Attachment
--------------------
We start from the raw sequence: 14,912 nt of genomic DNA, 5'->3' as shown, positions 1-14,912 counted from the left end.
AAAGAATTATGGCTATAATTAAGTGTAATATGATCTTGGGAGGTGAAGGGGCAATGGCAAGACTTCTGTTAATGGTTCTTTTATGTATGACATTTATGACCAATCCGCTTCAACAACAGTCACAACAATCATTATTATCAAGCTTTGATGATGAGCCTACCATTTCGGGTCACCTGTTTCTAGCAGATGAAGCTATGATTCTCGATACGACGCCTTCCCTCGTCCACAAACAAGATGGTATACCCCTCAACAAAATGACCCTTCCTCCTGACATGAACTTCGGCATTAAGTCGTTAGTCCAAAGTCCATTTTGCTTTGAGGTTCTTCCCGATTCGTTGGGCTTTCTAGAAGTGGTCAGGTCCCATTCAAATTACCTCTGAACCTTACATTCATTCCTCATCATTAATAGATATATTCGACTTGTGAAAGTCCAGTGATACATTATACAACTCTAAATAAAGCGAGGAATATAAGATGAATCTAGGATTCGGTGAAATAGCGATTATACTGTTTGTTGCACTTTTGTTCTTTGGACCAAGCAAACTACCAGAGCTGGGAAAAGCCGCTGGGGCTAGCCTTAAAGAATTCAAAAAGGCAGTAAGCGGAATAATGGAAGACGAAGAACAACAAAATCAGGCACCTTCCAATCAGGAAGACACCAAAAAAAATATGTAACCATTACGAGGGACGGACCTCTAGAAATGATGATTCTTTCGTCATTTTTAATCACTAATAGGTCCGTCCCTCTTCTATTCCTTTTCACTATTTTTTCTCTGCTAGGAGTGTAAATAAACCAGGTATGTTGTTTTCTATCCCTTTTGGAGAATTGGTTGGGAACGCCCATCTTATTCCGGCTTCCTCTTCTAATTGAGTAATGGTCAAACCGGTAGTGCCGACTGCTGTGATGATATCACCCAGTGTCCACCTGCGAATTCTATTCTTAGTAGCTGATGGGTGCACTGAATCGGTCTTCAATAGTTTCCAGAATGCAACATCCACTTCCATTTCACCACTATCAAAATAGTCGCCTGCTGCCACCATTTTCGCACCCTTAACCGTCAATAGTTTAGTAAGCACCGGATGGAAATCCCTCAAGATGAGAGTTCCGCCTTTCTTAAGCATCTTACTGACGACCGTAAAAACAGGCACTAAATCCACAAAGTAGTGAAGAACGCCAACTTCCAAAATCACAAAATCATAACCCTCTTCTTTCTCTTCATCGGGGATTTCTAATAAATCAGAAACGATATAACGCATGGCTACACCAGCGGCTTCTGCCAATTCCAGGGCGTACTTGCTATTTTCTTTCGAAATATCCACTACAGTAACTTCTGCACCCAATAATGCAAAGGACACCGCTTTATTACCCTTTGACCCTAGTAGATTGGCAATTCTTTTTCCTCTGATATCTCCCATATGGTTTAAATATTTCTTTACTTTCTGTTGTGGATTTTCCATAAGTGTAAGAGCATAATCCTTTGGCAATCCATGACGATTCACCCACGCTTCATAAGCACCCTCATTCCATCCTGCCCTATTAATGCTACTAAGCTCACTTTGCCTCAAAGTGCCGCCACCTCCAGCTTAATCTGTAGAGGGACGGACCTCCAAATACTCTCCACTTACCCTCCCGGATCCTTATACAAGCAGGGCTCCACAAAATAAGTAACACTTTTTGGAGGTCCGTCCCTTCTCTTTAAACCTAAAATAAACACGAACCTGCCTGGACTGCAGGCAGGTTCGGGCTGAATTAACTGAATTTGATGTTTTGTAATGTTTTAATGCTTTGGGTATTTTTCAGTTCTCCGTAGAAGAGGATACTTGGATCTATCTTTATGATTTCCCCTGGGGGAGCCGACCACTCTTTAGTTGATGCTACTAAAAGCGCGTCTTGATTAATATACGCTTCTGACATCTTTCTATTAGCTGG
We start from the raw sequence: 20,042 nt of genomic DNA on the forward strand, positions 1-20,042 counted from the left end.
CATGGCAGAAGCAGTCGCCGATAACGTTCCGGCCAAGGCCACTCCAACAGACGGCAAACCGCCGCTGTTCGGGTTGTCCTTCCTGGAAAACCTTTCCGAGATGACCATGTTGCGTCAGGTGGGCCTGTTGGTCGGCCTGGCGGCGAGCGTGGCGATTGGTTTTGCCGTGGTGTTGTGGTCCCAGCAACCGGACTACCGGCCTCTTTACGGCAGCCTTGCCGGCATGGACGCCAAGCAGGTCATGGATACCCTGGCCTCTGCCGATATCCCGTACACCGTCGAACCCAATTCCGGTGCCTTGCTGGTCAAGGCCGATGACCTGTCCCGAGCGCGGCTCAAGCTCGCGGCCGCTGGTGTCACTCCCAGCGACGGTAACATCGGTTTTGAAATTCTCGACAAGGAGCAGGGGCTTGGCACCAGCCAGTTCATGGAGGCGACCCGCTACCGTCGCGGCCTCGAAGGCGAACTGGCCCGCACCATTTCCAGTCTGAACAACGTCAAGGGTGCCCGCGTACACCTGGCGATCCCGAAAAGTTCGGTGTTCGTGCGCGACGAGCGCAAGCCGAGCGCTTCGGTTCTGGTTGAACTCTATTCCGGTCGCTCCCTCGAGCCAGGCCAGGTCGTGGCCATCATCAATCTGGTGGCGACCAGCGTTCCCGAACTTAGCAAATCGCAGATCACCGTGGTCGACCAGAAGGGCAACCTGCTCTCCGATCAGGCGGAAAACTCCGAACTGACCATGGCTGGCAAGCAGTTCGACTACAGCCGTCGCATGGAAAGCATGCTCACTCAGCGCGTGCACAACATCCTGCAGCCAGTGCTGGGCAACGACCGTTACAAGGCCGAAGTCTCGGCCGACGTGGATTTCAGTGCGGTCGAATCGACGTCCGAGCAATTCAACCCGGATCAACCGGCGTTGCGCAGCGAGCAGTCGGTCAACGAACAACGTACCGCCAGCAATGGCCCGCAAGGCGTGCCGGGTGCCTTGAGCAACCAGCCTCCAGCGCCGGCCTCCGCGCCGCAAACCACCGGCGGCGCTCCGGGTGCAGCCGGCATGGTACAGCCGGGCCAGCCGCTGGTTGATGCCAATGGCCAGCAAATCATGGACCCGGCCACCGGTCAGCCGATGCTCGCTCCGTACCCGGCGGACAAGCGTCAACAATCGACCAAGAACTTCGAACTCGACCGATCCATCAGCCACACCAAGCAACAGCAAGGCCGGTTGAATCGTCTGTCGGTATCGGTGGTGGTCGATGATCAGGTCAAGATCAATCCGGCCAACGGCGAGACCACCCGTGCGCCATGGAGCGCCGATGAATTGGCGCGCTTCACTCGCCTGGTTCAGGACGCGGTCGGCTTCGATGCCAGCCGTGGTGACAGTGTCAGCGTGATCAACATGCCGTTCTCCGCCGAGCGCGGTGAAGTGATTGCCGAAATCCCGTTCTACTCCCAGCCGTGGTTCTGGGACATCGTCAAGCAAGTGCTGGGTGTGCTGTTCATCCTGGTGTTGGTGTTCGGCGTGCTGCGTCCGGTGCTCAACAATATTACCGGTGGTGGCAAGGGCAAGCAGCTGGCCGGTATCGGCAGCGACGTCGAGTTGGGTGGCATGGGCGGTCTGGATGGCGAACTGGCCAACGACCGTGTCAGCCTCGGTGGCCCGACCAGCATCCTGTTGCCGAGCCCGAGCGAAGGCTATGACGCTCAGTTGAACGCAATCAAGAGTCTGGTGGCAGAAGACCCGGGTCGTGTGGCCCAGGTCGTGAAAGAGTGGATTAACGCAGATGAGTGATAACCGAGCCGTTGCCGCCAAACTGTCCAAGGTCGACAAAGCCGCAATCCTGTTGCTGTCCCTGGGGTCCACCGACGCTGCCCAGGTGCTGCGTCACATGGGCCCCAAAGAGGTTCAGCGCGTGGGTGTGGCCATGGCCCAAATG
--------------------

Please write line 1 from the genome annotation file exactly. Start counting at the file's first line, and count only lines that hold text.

We start from the raw sequence: 14,912 nt of genomic DNA, 5'->3' as shown, positions 1-14,912 counted from the left end.